Thank you, I appreciate that, and a different aesthetic to all three of us. Trent [Reznor] has definitely gotten away with a hell of a lot more than me or Billy [Corgan] in terms of calling his band Nine Inch Nails and no one caring who’s in it. But that’s probably because he’s kept the lights down low. He never lets anyone else pose for a picture [laughs]. Somebody interviewed me today who had just talked to Corgan, and he said one of his sourpuss bon mots like, “Nostalgia is death.” But I happen to agree with him – if it’s not fresh and new I’m picking up my pup tent, and I mean by Christmas. On this tour, like I said, it’s a bit of an accident. It was supposed to converge with the single that I sent you nine months ago. There are now three more songs that are as good, and it’s a damn good song. Micko [Larkin] wrote the riff in it and I’ve been playing with Micko now eight years, which is as long as I played with Eric [Erlandson], and so people just need to get over that nostalgia thing with me, because it’s not gonna happen. If I wanted to do one of those big money sell-out reunion things, you think I haven’t been asked a million times? About as many times as I’ve been asked to do reality television – lots of times. And the answer is just gonna stay the same: N-O. So we’re gonna be doing gems from the catalog, things people are familiar with, good covers, small, nice venues. Get done, get back, record, finish the book and come back out in the new year.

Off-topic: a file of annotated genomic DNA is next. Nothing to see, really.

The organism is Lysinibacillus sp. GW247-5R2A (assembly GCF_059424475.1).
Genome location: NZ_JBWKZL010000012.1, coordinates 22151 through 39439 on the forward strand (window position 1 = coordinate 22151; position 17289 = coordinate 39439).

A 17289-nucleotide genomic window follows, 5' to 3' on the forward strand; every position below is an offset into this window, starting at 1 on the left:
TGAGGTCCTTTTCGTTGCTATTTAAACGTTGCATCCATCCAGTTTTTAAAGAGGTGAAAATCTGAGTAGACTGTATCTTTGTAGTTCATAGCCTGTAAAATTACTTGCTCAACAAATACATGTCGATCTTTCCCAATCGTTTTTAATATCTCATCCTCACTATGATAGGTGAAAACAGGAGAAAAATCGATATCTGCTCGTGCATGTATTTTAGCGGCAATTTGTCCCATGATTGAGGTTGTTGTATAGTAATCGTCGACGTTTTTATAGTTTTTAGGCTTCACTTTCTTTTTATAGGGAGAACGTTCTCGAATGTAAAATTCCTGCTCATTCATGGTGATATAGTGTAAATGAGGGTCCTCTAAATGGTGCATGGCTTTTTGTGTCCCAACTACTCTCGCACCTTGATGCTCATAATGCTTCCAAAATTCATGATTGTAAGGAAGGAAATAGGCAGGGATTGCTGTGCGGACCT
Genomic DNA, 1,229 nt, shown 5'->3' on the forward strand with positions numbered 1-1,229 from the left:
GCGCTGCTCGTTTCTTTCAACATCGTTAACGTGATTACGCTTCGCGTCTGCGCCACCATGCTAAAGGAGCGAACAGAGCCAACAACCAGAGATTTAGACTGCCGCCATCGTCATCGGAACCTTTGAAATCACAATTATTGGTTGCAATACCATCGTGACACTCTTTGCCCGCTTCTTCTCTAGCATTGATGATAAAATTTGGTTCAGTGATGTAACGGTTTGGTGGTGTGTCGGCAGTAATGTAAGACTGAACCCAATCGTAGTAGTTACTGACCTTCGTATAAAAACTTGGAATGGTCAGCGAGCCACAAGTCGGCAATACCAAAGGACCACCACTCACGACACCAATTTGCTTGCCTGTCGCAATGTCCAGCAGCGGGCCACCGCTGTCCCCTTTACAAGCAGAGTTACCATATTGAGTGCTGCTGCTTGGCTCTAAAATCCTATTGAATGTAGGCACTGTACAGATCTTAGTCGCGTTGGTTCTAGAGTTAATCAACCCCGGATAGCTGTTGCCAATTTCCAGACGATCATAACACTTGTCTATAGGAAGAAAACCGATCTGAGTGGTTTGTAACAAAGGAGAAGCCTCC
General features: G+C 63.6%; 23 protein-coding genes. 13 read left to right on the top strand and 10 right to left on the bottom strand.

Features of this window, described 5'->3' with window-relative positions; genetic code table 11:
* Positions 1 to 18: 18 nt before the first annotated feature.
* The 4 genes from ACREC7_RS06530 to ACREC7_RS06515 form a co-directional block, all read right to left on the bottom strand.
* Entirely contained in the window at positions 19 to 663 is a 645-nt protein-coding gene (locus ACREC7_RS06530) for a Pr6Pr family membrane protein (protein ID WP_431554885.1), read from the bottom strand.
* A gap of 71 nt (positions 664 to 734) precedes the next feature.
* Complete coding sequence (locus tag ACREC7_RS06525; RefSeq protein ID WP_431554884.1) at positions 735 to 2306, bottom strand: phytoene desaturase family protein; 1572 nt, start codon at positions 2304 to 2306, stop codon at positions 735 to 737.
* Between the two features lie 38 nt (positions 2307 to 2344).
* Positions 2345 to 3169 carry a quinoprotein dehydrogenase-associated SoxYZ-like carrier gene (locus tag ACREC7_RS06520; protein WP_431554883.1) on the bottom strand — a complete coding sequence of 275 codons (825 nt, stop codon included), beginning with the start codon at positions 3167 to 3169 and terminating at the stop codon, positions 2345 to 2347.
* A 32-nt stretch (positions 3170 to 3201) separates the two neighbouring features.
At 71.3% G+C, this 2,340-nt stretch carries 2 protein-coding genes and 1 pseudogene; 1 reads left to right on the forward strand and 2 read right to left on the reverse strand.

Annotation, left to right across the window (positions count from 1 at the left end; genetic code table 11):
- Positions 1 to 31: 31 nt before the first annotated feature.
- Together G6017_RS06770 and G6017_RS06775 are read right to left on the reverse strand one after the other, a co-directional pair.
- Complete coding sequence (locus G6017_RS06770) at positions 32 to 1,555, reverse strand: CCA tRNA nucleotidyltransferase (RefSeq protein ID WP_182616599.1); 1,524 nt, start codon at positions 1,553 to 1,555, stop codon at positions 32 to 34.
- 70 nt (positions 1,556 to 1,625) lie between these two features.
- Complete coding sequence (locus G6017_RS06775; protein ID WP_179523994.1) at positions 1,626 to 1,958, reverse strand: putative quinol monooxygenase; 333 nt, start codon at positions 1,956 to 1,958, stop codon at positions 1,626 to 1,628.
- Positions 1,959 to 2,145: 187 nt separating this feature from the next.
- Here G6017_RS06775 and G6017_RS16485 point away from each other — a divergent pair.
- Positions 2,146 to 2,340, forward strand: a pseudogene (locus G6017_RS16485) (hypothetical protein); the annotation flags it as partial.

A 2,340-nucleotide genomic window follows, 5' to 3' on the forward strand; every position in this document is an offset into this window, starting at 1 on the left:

Who are you working with on the book?
I’m writing some of it myself and then I’m co-writing it with Anthony Bozza. Yesterday I did four hours on it, the day before that I did five hours on it. Just covering the bases, but I finally have a map of places that need coverage and I can hop around from starting in 1994 and get to 2008 in two sentences. It’s hard for me to be really linear. I’m reading Just Kids again because I know [Patti Smith] wrote that by herself, and My Booky Wook by Russell Brand, which I think is a great book in terms of just his voice. And then I found an old Tallulah Bankhead book where she is very fabulous. So it’s a combination of those three books. [Keith Richards‘] Life was just so bloody long, I didn’t even finish it.